Joseph Conrad: Voice, Sequence, History, Genre 1) that narrative theory, and especially some of its more recent developments, can help critics generate greater insight into the complexities of Conrad’s work; and (2) that a rigorous engagement with Conradian narrative can lead theorists to a further honing of their analytical tools. More particularly, the volume focuses on the four narrative issues identified in the subtitle, and it analyzes examples of Conrad’s fiction and nonfiction, from early work such as An Outcast of the Islands to his late work of reminiscence, A Personal Record. The volume also provides multiple perspectives on major works such as Heart of Darkness and Lord Jim, a cluster of three essays on Nostromo and history, and an afterword by the editors that looks ahead to future work on the interrelations of Conrad and narrative theory. brings together essays by established critics of Conrad and by leading narratologists that explore Conrad’s innovative uses of narrative throughout his career. Collectively, these explorations by Daphna Erdinast-Vulcan, Gail Fincham, Jeremy Hawthorn, Susan Jones, Jakob Lothe, J. Hillis Miller, Zdzislaw Najder, Josiane Paccaud-Huguet, James Phelan, Christophe Robin, Allan H. Simmons, and John Stape amply demonstrate (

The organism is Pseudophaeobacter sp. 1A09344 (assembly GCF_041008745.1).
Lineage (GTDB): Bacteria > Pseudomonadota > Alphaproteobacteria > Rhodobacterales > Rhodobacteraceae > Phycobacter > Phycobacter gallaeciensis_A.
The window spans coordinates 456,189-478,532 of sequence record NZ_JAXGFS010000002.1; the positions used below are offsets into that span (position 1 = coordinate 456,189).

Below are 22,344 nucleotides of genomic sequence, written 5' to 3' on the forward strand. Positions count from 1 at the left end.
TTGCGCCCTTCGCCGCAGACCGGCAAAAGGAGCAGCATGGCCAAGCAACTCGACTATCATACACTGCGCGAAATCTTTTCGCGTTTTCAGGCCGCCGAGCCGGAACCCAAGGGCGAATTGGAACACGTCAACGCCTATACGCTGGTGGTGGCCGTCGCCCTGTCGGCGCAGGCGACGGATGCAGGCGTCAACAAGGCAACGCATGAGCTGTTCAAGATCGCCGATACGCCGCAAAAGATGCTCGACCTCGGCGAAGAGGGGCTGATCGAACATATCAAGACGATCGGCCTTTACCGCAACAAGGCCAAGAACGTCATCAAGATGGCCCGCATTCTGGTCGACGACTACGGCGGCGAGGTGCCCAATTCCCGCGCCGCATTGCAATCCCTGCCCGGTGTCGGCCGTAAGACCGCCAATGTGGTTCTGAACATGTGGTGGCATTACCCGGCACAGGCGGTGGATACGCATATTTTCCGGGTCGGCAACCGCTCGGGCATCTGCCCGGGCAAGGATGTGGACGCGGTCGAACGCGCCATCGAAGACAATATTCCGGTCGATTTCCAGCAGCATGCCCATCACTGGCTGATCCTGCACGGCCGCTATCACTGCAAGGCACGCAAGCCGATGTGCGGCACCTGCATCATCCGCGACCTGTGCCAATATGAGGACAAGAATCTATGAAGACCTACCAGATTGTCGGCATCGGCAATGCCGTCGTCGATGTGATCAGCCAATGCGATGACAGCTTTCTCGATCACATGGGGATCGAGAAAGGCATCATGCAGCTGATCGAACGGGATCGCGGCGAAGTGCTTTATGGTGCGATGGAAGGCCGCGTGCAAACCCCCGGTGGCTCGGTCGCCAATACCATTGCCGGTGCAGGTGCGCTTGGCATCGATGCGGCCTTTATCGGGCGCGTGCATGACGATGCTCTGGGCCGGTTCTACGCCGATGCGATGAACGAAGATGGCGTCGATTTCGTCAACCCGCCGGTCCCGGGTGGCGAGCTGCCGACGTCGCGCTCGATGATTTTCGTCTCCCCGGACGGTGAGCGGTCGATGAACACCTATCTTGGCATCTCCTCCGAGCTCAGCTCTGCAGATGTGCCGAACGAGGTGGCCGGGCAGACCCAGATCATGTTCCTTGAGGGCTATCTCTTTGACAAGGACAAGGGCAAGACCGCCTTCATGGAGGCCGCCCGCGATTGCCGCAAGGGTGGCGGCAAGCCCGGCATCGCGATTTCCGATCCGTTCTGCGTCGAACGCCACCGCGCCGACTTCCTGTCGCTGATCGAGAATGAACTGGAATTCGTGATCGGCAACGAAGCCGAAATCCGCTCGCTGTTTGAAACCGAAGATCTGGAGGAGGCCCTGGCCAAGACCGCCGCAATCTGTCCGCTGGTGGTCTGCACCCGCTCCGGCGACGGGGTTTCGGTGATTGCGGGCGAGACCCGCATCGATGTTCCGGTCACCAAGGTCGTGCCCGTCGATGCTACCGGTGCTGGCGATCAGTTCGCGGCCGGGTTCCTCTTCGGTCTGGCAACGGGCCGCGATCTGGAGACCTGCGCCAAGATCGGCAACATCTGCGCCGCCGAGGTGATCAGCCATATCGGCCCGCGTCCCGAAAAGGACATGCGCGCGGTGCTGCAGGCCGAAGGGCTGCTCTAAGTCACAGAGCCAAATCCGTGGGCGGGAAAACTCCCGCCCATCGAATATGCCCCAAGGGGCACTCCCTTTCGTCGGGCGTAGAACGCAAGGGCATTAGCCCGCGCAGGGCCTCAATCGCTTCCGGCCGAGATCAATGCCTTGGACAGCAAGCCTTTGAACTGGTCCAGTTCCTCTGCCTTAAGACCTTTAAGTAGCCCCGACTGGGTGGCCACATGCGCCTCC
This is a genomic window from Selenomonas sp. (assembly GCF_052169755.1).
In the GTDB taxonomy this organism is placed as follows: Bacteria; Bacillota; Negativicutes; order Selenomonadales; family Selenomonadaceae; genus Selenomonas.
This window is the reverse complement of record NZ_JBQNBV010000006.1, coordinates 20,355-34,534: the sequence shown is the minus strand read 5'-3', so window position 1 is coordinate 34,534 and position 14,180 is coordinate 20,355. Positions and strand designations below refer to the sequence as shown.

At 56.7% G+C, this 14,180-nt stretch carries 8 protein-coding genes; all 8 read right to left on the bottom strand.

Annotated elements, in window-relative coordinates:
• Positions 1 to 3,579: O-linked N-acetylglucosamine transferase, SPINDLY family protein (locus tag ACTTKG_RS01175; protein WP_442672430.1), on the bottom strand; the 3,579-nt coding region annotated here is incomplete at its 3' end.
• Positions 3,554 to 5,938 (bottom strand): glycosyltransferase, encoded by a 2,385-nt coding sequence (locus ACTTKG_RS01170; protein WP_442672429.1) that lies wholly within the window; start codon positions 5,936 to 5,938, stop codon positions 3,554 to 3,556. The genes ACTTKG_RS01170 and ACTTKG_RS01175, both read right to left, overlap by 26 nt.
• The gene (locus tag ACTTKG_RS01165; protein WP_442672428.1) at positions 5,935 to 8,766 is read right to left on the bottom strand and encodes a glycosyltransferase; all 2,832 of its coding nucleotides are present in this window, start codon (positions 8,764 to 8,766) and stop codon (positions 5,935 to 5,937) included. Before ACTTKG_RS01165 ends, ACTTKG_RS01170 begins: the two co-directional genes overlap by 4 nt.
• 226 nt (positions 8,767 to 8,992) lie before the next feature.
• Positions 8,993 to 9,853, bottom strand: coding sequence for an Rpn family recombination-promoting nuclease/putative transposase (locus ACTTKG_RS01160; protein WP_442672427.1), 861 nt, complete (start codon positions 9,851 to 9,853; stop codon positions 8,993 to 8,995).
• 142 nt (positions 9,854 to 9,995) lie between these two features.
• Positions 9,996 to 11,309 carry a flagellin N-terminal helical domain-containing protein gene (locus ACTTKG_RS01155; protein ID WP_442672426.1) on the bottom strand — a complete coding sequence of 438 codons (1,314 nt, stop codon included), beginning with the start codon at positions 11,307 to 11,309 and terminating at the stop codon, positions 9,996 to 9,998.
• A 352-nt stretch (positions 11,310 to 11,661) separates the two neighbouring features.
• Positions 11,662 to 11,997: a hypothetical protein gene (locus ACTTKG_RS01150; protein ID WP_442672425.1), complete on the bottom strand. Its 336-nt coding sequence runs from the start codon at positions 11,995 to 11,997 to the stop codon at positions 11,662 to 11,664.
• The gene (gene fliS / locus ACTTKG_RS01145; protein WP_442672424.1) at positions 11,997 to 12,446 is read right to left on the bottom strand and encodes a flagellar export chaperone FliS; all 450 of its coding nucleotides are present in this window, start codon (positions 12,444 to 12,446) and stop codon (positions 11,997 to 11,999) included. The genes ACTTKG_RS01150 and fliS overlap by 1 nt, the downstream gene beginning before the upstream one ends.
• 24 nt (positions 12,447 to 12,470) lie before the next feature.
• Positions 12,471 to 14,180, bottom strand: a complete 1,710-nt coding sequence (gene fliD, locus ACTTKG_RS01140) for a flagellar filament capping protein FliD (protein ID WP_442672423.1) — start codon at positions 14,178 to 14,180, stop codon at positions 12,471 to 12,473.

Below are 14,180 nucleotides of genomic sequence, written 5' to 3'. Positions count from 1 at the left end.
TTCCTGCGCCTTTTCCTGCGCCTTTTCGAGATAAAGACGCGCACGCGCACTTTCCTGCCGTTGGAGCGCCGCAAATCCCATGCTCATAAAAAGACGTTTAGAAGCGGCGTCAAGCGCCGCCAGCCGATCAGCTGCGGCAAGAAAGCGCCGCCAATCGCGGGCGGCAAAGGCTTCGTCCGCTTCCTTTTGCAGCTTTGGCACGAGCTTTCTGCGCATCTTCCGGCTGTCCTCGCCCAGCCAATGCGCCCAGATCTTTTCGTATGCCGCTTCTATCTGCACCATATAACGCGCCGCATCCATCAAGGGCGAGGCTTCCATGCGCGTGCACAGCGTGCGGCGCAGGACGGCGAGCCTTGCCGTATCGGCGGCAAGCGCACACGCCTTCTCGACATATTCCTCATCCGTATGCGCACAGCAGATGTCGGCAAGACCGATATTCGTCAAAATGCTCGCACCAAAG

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Jakob Lothe is professor of English literature in the department of literature, area studies and European languages, University of Oslo. Jeremy Hawthorn is professor of modern British literature, department of modern foreign languages at Norwegian University of Science and Technology, Trondheim, Norway. James Phelan is Humanities Distinguished Professor in English at The Ohio State University.
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